A Yorkshire MP has urged the Government to boost business in her city by investing in factory-made modular homes as politicians debated how to tackle the country’s housing crisis.
Hull MP Emma Hardy told a Commons debate on housing that her city is the “caravan-building capital of the country” and boasted “an industrial base and knowledge that have developed over generations”.
She said the future for housing should be modular homes, which are built indoors in a factory-like setting, because they are cheap and energy-efficient.
Ms Hardy said: “I urge the Minister to look seriously at the businesses in Hull and to give them a secure funding stream and stability, so that these modular building companies have the capacity to develop and invest.
“These are uncertain times and there is uncertainty for business investment, but having a promise from the Government that they see modular homes as the way forward and are willing to invest in innovation would give those businesses the security they need.”
She spoke in a debate where Housing Minister Kit Malthouse defended the Government’s record on housing as it tries to reach its target of creating 300,000 new homes a year.
Opening the debate, Mr Malthouse said the issue was “this Government’s chief domestic priority”.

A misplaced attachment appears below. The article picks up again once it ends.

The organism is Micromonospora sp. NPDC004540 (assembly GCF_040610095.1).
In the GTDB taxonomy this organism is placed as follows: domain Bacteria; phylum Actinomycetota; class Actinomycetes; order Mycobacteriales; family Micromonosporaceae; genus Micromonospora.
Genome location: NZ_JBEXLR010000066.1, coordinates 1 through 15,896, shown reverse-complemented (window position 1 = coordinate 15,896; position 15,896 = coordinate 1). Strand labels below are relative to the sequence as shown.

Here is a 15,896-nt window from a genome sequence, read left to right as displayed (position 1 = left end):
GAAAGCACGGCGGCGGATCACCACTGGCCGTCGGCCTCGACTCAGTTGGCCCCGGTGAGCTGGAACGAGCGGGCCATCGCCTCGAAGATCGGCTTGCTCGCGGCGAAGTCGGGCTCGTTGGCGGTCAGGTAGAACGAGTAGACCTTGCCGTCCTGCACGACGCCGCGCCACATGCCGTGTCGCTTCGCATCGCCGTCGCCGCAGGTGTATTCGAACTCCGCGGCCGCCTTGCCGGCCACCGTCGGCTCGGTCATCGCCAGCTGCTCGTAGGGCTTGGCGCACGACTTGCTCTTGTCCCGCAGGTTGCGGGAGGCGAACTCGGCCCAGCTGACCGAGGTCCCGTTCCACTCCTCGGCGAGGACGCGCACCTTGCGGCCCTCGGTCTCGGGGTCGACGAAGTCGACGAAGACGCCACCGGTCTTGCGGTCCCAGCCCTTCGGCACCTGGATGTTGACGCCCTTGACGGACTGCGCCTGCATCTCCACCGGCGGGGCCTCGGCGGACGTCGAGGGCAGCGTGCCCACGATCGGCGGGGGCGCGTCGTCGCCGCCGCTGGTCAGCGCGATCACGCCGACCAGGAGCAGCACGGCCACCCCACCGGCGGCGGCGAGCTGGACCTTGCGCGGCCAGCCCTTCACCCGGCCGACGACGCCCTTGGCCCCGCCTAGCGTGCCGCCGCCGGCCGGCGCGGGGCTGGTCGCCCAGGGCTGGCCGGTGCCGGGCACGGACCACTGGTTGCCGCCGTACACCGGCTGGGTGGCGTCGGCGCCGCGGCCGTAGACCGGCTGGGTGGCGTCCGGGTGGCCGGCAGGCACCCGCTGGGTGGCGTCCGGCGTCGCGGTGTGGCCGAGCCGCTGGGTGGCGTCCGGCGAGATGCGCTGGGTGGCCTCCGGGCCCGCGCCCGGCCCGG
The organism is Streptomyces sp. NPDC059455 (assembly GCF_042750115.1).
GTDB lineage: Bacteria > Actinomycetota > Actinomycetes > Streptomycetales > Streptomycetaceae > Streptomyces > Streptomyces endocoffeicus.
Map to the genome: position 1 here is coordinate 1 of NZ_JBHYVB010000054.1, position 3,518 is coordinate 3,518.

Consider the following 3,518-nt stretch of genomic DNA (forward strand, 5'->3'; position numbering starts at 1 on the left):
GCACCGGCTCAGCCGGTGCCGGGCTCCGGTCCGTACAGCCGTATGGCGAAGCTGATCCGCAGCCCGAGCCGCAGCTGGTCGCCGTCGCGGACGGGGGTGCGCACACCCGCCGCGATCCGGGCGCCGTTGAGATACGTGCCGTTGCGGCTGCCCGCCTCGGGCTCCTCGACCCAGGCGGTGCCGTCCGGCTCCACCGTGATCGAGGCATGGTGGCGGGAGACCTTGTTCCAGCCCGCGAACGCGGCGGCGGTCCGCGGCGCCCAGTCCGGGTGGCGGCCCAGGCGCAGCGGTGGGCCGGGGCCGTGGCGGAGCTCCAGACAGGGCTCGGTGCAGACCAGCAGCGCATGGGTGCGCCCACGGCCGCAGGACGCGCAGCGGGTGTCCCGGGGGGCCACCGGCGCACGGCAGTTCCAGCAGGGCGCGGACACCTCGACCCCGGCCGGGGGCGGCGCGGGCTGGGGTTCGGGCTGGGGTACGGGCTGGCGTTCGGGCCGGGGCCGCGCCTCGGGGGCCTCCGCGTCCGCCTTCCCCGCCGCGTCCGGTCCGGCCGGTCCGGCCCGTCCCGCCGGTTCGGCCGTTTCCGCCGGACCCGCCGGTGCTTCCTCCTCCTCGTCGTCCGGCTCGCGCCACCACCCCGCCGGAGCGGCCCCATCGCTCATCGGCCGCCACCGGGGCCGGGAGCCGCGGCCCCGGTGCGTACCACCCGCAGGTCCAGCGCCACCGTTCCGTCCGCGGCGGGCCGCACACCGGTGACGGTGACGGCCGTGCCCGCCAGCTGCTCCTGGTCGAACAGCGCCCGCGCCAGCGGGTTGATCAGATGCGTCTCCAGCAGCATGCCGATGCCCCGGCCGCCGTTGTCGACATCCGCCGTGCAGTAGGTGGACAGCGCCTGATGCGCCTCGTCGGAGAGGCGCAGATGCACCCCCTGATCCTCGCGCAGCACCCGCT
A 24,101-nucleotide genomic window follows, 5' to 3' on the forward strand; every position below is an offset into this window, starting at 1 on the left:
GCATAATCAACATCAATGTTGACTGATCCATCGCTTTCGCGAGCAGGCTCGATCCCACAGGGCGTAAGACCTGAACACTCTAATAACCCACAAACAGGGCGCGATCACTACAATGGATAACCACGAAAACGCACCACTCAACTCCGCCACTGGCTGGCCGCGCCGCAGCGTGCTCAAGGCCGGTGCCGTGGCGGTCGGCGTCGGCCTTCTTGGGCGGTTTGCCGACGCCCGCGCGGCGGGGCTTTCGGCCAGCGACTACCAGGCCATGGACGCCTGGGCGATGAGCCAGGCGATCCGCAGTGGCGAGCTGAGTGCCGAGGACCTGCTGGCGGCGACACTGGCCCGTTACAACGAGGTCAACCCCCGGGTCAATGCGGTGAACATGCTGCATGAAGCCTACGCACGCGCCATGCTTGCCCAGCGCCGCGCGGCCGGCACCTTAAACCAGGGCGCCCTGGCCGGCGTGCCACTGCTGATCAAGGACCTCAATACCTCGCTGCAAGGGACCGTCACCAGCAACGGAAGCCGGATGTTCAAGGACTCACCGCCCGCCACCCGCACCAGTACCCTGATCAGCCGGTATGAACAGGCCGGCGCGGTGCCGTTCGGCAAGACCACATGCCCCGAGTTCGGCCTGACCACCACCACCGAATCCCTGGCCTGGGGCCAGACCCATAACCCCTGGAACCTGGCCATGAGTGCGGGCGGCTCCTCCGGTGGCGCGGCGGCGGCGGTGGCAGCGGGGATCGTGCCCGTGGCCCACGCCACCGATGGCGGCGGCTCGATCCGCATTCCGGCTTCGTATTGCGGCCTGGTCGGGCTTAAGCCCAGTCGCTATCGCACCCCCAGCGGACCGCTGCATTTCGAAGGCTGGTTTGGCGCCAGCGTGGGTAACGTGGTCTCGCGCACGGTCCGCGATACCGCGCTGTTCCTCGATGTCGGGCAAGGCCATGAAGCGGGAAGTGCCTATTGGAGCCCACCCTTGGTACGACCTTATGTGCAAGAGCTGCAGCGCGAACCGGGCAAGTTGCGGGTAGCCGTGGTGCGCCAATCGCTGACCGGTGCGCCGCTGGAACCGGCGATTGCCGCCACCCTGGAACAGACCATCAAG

He added: “I have many times accepted the fact that Governments of all stripes over the past three or four decades have failed to build the houses that the country needs, and we all share some culpability in the housing crisis we are now facing. The question is not how it came about, but what we are doing to address it.”
Sheffield MP and chairman of the Local Government Select Committee, Clive Betts, said that to reach the 300,000 target, at least 100,000 would need to come from the public sector.
He said: “Just look at the figures since the war. We have built 300,000 homes a year in this country, although quite a long time ago, but in no year when 300,000 homes were built were fewer than 100,000 built by councils and housing associations – and mostly by councils.”
Thirsk and Malton MP Kevin Hollinrake said that instead of selling homes delivered through ‘section 106 agreements’ with developers to housing associations so they can be rented out, some of them should be sold to first-time buyers on low incomes at 50 per cent of market value.
York Central MP Rachael Maskell took aim at City of York Council, run by a Conservative-Liberal Democrat coalition, for failing to build enough social housing. She said: “Just last Monday, the council failed again when it signed off a 72-acre brownfield site for over 2,000 luxury apartments that our city does not need.”